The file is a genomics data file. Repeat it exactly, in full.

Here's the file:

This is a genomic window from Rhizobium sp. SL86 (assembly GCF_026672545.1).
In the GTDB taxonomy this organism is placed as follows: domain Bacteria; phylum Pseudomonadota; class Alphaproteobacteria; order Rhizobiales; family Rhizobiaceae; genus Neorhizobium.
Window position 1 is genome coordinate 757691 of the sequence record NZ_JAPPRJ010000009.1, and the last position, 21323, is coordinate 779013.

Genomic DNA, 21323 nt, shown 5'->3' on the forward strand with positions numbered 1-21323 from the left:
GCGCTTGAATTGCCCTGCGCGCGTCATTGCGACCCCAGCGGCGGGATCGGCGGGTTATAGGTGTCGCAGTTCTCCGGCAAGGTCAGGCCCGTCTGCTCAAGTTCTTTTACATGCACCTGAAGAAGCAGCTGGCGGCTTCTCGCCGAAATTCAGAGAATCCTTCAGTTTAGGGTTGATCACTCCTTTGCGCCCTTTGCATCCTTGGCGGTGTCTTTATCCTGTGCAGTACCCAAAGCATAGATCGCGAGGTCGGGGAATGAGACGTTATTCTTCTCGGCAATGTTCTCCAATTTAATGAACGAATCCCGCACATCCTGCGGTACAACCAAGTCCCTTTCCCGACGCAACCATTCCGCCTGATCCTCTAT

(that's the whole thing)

This is a genomic window from Rhizobium sp. SL86 (assembly GCF_026672545.1).
In the GTDB taxonomy this organism is placed as follows: domain Bacteria; phylum Pseudomonadota; class Alphaproteobacteria; order Rhizobiales; family Rhizobiaceae; genus Neorhizobium.
Window position 1 is genome coordinate 757691 of the sequence record NZ_JAPPRJ010000009.1, and the last position, 21323, is coordinate 779013.

Genomic DNA, 21323 nt, shown 5'->3' on the forward strand with positions numbered 1-21323 from the left:
GCGCTTGAATTGCCCTGCGCGCGTCATTGCGACCCCAGCGGCGGGATCGGCGGGTTATAGGTGTCGCAGTTCTCCGGCAAGGTCAGGCCCGTCTGCTCAAGTTCTTTTACATGCACCTGAAGAAGCAGCTGGCGGCTTCTCGCCGAAATTCAGAGAATCCTTCAGTTTAGGGTTGATCACTCCTTTGCGCCCTTTGCATCCTTGGCGGTGTCTTTATCCTGTGCAGTACCCAAAGCATAGATCGCGAGGTCGGGGAATGAGACGTTATTCTTCTCGGCAATGTTCTCCAATTTAATGAACGAATCCCGCACATCCTGCGGTACAACCAAGTCCCTTTCCCGACGCAACCATTCCGCCTGATCCTCTAT